The illustrated pens 35, 36 each have bodies that define reservoirs for storing a supply of ink therein. The bodies of pens 35, 36 each support conventional printheads (not shown), with each printhead having an orifice plate with a plurality of nozzles formed therethrough in a manner well known to those skilled in the art. The illustrated embodiment uses thermal inkjet printheads, although other types of printheads may be used, such as piezoelectric printheads. The printheads 35, 36 typically include a plurality of resistors which are associated with the nozzles. Upon energizing a selected resistor, a bubble of gas is formed with the bubble ejecting a droplet of ink from the nozzle and onto a sheet of media in the printzone 25 under the nozzle. The printhead resistors are selectively energized in response to firing command control signals received from the controller 32. The pens 35, 36 are illustrated as replaceable inkjet cartridges, which when emptied are removed and replaced with fresh cartridges each having new printheads. Thus, the illustrated printer 20 may be considered as a “replaceable cartridge” inkjet printer.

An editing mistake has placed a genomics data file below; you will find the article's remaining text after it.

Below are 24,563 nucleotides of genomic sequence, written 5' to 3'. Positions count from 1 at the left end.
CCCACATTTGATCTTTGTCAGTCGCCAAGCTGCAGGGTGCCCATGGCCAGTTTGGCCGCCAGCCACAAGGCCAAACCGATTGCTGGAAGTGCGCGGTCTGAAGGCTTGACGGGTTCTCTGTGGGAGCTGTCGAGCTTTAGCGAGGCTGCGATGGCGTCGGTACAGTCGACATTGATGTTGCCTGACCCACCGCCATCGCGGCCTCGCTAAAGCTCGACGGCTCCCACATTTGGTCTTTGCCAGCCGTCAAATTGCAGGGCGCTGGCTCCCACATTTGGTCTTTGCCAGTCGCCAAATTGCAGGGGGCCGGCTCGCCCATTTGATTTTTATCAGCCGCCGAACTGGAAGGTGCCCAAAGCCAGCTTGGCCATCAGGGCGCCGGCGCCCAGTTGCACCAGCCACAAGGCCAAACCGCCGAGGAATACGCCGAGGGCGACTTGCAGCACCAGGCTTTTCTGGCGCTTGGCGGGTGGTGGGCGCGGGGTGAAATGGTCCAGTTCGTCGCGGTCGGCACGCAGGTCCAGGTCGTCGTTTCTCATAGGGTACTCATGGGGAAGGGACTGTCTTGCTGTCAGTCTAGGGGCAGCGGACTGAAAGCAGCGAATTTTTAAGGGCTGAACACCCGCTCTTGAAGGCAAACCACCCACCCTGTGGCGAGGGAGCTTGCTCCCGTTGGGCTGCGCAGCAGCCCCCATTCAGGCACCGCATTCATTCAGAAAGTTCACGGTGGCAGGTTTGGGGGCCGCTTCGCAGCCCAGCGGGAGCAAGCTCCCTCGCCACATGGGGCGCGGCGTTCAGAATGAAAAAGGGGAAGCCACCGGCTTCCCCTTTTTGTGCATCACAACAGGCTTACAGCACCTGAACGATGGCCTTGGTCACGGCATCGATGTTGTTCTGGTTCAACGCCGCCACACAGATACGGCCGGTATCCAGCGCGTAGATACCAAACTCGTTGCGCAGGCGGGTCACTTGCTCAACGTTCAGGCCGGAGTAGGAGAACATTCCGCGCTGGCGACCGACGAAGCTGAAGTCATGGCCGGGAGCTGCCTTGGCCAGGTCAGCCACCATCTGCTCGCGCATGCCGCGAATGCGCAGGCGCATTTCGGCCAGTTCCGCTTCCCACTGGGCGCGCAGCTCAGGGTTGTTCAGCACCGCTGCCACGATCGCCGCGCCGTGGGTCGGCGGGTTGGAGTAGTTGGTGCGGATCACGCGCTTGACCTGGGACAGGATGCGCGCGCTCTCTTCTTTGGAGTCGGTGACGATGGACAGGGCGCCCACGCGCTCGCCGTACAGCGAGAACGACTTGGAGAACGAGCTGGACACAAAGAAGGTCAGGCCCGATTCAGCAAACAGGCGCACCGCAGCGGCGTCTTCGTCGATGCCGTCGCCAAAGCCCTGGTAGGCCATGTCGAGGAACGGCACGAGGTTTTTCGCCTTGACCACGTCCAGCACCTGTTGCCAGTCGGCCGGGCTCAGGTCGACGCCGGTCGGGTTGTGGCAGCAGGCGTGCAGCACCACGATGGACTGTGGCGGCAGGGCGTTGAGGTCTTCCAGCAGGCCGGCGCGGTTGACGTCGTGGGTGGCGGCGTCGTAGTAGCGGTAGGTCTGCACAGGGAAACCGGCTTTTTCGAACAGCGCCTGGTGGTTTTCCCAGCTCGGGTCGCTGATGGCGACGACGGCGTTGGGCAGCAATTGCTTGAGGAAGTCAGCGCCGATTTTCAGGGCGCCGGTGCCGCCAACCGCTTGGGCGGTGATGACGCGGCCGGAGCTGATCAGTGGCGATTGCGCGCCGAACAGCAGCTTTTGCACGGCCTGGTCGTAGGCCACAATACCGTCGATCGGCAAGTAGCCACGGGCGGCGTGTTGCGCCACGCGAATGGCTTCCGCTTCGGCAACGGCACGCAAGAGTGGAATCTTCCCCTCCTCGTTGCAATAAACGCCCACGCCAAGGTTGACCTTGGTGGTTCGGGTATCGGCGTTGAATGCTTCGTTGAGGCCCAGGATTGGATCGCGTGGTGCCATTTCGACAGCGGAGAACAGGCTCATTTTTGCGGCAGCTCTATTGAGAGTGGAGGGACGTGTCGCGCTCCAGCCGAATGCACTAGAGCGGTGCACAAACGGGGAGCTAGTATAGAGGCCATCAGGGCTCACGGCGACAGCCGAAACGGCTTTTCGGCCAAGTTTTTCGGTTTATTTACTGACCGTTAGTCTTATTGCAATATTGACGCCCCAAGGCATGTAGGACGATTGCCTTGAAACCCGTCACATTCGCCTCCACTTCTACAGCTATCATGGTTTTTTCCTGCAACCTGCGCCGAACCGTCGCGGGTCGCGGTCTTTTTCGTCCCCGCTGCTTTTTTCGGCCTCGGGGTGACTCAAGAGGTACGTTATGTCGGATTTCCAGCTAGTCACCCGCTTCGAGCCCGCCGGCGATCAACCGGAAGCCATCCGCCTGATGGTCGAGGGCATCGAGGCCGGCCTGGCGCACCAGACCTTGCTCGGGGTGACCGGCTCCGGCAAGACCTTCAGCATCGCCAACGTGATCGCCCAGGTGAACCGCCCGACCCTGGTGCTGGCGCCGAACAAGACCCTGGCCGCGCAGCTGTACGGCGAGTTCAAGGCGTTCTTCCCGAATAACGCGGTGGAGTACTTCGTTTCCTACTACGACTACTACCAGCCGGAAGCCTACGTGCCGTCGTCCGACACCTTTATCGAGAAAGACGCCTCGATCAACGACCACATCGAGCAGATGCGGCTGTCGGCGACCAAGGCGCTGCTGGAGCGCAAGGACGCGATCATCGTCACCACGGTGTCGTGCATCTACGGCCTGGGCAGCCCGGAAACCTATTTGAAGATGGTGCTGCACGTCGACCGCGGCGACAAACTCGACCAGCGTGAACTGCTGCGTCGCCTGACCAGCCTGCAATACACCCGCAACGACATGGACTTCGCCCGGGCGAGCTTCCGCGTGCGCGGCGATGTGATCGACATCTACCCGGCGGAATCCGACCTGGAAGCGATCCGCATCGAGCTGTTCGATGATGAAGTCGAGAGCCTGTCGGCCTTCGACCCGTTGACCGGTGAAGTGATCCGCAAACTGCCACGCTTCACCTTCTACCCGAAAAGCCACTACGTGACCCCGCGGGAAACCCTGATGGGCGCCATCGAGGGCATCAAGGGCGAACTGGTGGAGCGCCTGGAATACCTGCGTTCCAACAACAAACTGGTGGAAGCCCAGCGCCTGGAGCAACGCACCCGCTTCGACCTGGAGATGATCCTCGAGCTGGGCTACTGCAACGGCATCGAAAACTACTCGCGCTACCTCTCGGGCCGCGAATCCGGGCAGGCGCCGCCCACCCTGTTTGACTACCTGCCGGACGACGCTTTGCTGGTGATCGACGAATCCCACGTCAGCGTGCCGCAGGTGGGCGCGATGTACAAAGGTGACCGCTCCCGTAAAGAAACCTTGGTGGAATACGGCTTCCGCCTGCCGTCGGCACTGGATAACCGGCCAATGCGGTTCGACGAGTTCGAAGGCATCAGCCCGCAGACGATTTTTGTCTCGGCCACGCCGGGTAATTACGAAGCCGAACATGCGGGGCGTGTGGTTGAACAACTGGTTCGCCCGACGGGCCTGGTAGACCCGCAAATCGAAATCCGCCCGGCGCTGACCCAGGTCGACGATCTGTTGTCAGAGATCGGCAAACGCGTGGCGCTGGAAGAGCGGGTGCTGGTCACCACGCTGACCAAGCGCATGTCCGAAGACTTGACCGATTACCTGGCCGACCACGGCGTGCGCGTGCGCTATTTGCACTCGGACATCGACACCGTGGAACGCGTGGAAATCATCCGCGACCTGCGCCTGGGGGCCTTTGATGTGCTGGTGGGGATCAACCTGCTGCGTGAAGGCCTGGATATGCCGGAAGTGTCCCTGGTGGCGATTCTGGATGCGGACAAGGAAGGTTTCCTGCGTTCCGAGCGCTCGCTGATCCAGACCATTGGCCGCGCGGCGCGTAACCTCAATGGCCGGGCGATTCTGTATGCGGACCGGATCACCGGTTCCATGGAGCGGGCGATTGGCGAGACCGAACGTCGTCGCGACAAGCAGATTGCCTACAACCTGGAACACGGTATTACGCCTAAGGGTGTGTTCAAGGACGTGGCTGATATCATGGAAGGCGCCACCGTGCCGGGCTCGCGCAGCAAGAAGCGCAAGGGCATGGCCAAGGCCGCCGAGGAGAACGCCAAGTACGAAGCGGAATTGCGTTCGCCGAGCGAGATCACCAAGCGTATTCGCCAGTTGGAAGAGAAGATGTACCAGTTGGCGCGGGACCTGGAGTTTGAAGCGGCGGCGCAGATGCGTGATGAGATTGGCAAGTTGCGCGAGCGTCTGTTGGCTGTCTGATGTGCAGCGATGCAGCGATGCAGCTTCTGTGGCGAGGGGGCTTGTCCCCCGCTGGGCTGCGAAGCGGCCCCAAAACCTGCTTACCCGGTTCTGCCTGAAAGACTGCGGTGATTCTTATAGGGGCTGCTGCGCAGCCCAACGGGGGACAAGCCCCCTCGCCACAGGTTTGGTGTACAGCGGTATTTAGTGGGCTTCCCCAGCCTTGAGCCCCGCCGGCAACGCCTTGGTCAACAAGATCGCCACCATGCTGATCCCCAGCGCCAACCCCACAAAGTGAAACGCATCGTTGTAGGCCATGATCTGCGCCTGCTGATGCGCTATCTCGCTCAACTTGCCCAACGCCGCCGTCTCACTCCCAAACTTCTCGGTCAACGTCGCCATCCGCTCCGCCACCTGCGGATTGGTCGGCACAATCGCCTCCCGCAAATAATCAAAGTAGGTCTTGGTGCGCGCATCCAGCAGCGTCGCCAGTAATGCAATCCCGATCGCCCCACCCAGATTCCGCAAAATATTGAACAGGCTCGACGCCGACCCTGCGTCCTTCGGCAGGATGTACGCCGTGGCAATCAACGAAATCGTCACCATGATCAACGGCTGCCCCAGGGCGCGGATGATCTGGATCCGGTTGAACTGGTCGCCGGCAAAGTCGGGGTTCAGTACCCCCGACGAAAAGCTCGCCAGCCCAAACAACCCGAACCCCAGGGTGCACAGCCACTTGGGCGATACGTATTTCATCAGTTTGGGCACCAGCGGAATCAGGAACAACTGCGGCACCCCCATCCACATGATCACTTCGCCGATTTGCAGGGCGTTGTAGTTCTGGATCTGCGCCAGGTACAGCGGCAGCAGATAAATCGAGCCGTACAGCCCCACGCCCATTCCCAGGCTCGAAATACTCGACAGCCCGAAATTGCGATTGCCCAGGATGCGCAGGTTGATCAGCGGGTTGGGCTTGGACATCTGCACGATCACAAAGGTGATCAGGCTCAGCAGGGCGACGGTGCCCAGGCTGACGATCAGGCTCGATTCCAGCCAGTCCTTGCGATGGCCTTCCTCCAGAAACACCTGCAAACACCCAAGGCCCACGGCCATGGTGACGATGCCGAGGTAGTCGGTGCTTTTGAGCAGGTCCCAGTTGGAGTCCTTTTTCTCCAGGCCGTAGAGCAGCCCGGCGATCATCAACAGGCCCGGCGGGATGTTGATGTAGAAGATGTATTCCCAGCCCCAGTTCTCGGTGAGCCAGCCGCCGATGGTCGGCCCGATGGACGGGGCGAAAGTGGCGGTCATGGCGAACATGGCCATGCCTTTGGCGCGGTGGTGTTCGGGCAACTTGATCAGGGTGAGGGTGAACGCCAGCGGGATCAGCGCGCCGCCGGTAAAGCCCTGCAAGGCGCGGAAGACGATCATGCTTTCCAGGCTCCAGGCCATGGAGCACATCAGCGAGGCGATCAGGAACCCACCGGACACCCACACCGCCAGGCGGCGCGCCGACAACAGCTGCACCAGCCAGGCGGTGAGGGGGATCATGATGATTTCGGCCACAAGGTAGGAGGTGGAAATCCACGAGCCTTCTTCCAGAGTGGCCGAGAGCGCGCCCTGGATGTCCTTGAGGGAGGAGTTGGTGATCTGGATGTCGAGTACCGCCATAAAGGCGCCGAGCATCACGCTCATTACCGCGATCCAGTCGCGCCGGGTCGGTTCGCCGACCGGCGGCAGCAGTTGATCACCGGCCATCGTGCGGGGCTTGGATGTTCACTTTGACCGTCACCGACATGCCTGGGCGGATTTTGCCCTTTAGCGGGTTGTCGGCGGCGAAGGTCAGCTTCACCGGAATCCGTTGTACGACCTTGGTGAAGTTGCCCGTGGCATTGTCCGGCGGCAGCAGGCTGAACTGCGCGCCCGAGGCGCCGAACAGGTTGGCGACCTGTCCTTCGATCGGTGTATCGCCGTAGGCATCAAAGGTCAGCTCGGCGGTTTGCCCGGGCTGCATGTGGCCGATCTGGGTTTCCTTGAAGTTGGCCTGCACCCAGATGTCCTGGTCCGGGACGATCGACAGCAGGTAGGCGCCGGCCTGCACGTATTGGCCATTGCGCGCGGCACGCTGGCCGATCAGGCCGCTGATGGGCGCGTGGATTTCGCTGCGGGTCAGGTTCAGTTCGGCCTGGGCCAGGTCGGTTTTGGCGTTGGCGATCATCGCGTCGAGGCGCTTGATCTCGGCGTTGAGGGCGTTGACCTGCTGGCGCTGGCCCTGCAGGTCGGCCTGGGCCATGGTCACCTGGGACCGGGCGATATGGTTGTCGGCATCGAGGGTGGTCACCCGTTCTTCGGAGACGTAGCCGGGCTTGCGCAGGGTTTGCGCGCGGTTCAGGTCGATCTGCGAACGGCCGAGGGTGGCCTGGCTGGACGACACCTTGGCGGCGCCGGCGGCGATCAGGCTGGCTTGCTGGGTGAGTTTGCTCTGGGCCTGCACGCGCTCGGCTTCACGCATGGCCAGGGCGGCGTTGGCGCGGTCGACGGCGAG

The illustrated printer 20 is fitted with a removable duplexer module 40, which provides for automatic auto-duplexing, that is, two-sided printing so an image may be applied to both sides of a sheet of media. Such a duplexer module, mentioned in the Background section above, is commercially available from the Hewlett-Packard Company as the Automatic Two- Sided Printing Module, stock no. C6463A, which may be used in conjunction with the DeskJet® 930 and 950 models of color inkjet printers. The Hewlett-Packard Company also offers the DeskJet® 970 model color inkjet printer which comes with this duplexer unit model installed. Thus, in the illustrated embodiment, the duplexer unit 40 serves as a portion of the media handling system 26.